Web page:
Controversial messages are easily spun on social media. As a company, it is easy to fall for the temptation to stick your chin out in the pursuit of engagement. But is this really the right way to go?
If you want to keep the average social media user’s attention, your message needs to be emotionally or intellectually engaging. Extremes include controversial and loaded messages that quickly go viral. But of course, great reach and a lot of comments are not necessarily a good thing.
– Being controversial and smart don’t necessarily go hand in hand. On social media, you need to express yourself quickly and wittily to get any attention. But careful of communicating something that is too far from your company's regular messaging and values. It's important not to get carried away by easy clicks and post something you can't stand for a few days later, says Anna-Karin Grenninger, a freelance communications strategist who has worked with electoral communication for the Social Democrats in Stockholm, Sweden, and has many years of experience as a publicity specialist at the communications bureau Prime.
She emphasizes the importance of long-term thinking and having a coherent vision for all communication channels. Otherwise, you risk confusing your target group or even your own organization.
– A controversial post may have a good effect in the short term, but there is a thin line between a belly flop and a success. If you shock the target group, you can lose credibility. The best thing is to stick to the world you know. It's easy to get carried away, but just because everyone on social media discusses breastfeeding right now doesn't mean you have to get into that debate if it has nothing to do with your business and your company values, says Anna-Karin Grenninger.
But how do you know what is too far-fetched? If you sell vegan food, is it reasonable to make a post about cramped animal transports?
– It's a fine balance. If your message is "honest", your post should be backed up by the company's other communications. You might want to write a debate article and buy advertising with the same message, says Anna-Karin Grenninger.
Immigration, climate, sexuality and gender equality. It is clear that some topics are more sensitive than others. Anna-Karin Grenninger does not want to point to any topic as being too controversial, it all depends on the company's values and other messaging.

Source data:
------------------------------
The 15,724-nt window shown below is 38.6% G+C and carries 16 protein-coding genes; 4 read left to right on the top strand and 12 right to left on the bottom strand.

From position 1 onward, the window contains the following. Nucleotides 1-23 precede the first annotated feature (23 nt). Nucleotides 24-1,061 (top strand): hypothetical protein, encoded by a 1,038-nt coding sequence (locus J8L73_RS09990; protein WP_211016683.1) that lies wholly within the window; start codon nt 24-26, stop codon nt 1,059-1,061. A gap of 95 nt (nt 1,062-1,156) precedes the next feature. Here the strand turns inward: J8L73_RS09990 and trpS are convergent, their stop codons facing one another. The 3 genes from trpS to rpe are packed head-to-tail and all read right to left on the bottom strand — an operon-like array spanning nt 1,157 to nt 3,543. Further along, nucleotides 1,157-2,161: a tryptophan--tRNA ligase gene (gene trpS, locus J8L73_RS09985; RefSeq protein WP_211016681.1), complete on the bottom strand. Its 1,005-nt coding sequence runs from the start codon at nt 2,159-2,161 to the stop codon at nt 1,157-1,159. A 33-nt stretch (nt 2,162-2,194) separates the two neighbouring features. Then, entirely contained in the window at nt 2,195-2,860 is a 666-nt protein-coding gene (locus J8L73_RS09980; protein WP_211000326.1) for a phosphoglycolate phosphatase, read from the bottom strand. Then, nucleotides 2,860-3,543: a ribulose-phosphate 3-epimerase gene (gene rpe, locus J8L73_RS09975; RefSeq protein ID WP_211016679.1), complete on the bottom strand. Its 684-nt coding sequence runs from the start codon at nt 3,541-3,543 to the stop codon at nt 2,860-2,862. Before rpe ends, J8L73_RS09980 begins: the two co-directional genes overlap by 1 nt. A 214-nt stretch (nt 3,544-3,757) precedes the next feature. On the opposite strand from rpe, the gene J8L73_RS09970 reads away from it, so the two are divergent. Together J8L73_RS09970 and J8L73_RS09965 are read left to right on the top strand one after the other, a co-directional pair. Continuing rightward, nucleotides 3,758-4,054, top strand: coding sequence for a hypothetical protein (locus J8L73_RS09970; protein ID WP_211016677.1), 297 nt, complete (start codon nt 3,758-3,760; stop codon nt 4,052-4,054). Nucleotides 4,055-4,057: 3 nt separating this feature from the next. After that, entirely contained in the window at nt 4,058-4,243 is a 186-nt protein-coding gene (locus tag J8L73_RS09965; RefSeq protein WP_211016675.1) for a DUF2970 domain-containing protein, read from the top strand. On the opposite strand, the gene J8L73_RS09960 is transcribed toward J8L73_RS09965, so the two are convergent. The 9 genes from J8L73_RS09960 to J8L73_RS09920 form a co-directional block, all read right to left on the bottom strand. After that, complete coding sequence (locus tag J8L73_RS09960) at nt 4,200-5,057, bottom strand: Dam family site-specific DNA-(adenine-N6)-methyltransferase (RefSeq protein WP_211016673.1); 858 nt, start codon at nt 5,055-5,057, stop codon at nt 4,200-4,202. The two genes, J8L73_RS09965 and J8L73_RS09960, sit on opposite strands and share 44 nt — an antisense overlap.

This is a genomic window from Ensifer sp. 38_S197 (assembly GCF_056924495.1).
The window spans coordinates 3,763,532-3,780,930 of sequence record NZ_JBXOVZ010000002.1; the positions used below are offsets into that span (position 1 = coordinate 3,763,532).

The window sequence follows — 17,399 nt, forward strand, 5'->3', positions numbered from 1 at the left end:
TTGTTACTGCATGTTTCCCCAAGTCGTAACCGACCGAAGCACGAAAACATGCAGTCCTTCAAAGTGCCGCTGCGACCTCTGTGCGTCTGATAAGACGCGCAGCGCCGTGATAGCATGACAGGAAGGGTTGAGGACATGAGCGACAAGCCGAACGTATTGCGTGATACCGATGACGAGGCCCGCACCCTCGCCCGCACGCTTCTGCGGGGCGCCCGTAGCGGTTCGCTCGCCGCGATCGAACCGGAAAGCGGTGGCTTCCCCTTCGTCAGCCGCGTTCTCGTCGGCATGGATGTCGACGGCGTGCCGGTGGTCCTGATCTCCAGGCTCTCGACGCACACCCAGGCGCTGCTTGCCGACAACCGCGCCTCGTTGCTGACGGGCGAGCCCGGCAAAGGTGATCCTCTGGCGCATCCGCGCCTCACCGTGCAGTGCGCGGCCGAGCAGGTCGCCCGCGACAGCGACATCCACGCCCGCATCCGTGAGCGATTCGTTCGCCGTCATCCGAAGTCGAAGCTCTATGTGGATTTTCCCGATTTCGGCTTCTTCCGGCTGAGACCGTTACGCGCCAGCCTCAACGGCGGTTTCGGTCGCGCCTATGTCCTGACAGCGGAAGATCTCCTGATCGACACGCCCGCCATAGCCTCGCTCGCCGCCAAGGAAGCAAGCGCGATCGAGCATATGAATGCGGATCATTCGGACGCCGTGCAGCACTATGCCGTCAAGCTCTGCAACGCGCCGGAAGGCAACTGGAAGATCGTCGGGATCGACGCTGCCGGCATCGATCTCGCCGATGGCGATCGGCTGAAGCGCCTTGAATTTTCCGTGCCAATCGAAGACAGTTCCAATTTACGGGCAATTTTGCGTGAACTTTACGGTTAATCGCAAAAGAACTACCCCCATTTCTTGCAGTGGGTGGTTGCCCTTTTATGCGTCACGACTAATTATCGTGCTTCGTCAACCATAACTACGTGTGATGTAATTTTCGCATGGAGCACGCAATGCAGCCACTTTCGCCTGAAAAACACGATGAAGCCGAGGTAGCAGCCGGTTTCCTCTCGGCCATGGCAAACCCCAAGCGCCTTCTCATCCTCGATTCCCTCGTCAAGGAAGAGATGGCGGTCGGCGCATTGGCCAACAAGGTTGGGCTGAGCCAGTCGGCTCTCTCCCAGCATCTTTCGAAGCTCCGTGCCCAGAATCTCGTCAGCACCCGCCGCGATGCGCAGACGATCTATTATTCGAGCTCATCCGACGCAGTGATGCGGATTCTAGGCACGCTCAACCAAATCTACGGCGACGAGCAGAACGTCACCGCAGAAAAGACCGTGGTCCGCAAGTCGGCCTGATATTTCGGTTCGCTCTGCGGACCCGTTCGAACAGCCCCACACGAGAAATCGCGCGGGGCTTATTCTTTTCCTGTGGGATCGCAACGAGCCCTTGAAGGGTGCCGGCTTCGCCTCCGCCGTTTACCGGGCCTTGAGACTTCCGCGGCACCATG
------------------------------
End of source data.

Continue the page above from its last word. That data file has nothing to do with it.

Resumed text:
– It's incorrect to say that you shouldn't talk about certain topics. Nowadays, companies generally want to show off social responsibility. The most controversial thing today would be a post that states that “we do not care about the climate and ignore our employees”. That’s not something I would recommend to anyone.
How to handle comments
If you make an informed decision to be controversial on social media, it is important to be prepared for comments and to answer them.
– Follow up on complaints or questions. Show that you are hands-on. Then your company is perceived as interested in the subject, and you show that you do not post anything just because, says Erik Wannelid, client director at the content bureau Spoon.
If you are involved in a controversial topic, it is also important to be prepared to answer questions from the media. Of course, you also need to keep track of legal aspects. As a rule, private individuals have more freedom with regard to freedom of speech legislation.
– Almost everything companies do online is considered marketing and then the strict marketing legislation becomes applicable, says Daniel Westman, a lawyer who specializes in IT and media law.
He has seen many legal mistakes when companies use social media:
– It's important to keep track of the social platforms' own rules, as well as legislation. Controversial statements can lead to the suspension of accounts, but if it is a matter of slander or incitement against a group of people, it can lead to legal action against responsible persons.
Three smart things to do before you press “publish”:
1. Count to ten.
It is rarely a good idea to write things on the Internet while worked up, especially when you represent a business.
2. Check your moral compass.
Is there anything that feels wrong about the post? This may indicate that it is not completely compatible with your, or your company's, values. Ask someone internally to give you feedback.
3. Read it again.
The more controversial the topic, the more important it is that everything is correct right from the start. It would be unfortunate if "not" fell away in a sentence like "We do not like war". (This happens more often and easier than you might think.)